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Glaser: As oil fell, Berkshire Hathaway, Warren Buffett and his lieutenants, trimmed their stake in a lot of energy companies. They sold out of ExxonMobil, they sold out of ConocoPhillips, and cut a big part of their stake in National Oilwell Varco.

This may be a sign that they didn't have a lot of confidence in what was going to happen with energy prices, or maybe they didn't want to bet on energy prices. Maybe it's a sign they just saw better opportunities elsewhere and decided to take this opportunity to get out of those names. It seems like a lot of that money has gone into a bigger position in IBM and also into Deere.

It's always important when looking at the Berkshire portfolio to consider the big picture, and that really hasn't changed very much. Just five names--Wells Fargo, Coca-Cola, American Express, IBM, and Wal-Mart--represent two-thirds of the portfolio. That really hasn't changed much. So yes, he trimmed some of the energy positions, added in some other ones. But overall, no signs of a huge strategy shift or anything like that at Berkshire.

Stipp: Burger King/Tim Hortons released its first earnings report as a combined company this week, and it's doing pretty well.

Glaser: Restaurant Brands International, which is the name of that combined company, posted pretty good results. Both Burger King and Tim Hortons had over 4% same-store sales growth in North America. Tim Hortons is their global chain, which is mostly in North America. Those results are much better than a lot of other results we have seen, particularly from, say, McDonald's, which has been struggling recently.

I think this shows that a lot of the moves Burger King and Tim Hortons have been making have been paying off in terms of that growth. We are already seeing them starting to make some of the cuts to try to capture some of the synergies in terms of getting rid of some corporate staff, finding ways to cut costs there. We saw that starting to happen in the quarter already, which is a sign that they will deliver on those targets they had promised before.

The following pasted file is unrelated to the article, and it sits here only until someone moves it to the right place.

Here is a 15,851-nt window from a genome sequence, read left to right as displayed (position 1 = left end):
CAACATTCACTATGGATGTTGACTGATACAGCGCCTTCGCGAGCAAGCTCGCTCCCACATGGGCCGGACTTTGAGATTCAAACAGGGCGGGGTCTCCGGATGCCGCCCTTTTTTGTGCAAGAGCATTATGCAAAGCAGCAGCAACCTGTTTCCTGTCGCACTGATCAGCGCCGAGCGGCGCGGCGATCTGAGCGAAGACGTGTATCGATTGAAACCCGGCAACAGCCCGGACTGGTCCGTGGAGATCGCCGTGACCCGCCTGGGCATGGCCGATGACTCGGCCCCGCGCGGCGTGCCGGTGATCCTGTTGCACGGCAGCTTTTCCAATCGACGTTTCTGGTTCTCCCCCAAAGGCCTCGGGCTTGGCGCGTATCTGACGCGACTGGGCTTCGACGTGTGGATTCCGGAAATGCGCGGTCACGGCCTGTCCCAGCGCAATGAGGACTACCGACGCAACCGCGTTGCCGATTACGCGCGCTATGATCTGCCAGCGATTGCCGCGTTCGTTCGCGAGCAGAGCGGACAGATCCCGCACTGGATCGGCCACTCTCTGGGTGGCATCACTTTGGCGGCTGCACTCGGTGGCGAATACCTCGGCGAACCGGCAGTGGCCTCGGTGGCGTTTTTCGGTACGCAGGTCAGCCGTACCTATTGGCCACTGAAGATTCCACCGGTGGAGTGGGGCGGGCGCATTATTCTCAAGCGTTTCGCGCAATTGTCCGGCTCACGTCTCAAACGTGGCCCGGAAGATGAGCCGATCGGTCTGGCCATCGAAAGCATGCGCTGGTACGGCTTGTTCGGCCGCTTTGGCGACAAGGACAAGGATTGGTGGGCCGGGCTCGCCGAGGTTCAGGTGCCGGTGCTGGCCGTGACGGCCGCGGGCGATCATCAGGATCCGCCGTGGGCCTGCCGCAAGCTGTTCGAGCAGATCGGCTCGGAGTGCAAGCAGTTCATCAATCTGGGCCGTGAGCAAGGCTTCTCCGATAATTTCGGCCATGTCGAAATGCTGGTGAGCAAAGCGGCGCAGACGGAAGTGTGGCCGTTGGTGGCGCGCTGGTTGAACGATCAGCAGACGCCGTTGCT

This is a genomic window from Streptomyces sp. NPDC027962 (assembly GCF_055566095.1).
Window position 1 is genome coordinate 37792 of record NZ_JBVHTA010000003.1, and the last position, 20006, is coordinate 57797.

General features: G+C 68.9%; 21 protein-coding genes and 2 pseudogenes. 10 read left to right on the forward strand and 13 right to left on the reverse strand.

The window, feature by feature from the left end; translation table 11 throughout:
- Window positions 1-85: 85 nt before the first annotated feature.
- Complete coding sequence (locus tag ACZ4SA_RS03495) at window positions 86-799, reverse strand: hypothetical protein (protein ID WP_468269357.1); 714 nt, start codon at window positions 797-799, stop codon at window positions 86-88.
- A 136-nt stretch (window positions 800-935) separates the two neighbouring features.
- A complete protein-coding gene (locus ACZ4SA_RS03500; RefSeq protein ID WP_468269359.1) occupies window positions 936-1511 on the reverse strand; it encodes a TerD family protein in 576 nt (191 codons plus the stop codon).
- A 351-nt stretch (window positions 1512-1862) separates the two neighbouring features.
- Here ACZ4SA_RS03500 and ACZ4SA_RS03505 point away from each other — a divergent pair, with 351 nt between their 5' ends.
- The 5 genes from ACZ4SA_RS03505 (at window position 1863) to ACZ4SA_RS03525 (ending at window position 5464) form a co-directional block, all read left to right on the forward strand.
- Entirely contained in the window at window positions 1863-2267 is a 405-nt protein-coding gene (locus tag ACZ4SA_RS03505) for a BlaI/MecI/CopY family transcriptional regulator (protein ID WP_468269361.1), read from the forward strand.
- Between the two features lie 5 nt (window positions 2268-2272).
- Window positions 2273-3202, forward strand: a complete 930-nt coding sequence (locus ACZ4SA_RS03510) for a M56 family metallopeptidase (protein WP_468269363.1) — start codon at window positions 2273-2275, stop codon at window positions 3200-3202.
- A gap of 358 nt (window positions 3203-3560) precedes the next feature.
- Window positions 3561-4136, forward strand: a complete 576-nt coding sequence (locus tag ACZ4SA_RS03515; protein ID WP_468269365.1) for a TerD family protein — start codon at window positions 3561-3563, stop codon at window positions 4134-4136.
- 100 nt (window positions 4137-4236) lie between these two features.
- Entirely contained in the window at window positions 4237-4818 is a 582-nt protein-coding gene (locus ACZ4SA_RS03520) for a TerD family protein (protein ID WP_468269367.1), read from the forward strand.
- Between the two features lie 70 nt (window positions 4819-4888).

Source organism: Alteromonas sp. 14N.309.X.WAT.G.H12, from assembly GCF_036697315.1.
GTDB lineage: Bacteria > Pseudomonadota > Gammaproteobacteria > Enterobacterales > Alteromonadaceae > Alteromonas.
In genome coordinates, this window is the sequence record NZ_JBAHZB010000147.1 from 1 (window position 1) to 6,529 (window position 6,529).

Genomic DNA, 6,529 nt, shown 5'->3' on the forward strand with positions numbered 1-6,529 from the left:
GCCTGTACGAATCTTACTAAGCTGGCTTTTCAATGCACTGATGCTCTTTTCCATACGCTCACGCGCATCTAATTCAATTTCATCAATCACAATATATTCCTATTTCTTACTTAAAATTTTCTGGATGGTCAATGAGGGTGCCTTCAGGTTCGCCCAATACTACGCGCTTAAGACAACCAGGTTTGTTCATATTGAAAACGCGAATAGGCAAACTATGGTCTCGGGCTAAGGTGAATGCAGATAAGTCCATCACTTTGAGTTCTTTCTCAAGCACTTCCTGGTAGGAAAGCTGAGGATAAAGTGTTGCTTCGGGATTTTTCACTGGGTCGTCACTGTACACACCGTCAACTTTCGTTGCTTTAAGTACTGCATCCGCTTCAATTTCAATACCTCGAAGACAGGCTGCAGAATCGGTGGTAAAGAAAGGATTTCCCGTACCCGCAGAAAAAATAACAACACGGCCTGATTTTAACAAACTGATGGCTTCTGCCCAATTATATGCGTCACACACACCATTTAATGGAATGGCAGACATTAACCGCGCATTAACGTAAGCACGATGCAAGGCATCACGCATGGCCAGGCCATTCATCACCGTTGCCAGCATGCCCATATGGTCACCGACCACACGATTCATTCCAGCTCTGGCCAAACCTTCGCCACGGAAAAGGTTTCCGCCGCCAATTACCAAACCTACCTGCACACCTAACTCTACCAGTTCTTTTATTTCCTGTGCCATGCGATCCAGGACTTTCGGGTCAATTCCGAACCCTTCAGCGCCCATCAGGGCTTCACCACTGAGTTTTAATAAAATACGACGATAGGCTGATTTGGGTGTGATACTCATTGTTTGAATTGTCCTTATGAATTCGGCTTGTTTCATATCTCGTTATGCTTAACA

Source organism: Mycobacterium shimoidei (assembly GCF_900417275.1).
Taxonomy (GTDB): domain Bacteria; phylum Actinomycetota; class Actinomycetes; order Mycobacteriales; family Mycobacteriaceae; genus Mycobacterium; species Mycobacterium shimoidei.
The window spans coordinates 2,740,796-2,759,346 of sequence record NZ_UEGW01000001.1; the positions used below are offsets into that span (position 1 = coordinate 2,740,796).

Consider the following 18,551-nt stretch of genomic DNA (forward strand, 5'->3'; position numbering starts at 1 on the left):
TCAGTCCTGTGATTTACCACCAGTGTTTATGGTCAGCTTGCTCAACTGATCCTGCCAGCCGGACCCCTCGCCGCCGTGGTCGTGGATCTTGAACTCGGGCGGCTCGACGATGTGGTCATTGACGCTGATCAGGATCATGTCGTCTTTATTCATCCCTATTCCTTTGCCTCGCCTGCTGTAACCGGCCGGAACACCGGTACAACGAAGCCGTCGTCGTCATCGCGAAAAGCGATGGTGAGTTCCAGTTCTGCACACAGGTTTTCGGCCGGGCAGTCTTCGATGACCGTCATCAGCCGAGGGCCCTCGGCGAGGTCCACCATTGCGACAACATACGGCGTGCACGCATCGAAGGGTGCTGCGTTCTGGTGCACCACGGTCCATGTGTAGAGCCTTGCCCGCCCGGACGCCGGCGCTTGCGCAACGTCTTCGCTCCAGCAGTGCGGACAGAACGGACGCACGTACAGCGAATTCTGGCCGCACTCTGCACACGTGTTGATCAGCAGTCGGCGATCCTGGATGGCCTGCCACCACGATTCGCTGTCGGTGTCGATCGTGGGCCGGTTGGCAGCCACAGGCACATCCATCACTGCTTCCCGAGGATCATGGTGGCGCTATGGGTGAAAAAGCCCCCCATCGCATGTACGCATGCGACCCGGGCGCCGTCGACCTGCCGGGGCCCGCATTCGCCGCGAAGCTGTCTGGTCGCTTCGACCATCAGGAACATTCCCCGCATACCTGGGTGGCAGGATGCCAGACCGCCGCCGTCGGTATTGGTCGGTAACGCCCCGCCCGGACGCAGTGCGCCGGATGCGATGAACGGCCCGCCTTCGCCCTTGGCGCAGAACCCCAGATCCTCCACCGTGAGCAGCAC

Longer term, R.J. Hottovy who has initiated coverage on this firm for us, sees it as a narrow-moat company that's going to be able to continue to use these management skills and master franchise agreements that they have across the globe to drive growth in both of these brands, and even though the shares are fairly valued right now, it could be an interesting story and an interesting name in this very competitive space.

Stipp: A company you have talked about a few times on The Friday Five, Priceline, saw its share soar after it reported solid results this week.

Glaser: I figured we'd do an update here, given it is one of the few very undervalued stocks that we cover right now. They did have a very good quarter. Bookings were up 17%, which was higher than expected, and the currency headwinds were actually a little bit lower than expected. That had been one of the big concerns around the stock, given that so much of their business is in Europe: How much would a lower euro hurt that? So that was certainly good news.

Profitability looked good, and that's in stark contrast to Expedia, which didn't look as great. Dan Wasiolek, our analyst covering Priceline, saw that as a very good sign that Priceline's network effect and a lot of its competitive advantages very much seem to be in place. The stock did rally quite a bit on this news, but the shares still look attractively valued in a market without a whole lot that looks cheap.

Stipp: Great update as always, Jeremy. Thanks for joining me.

Glaser: Thanks, Jason.

Stipp: For Morningstar, I'm Jason Stipp. Thanks for watching.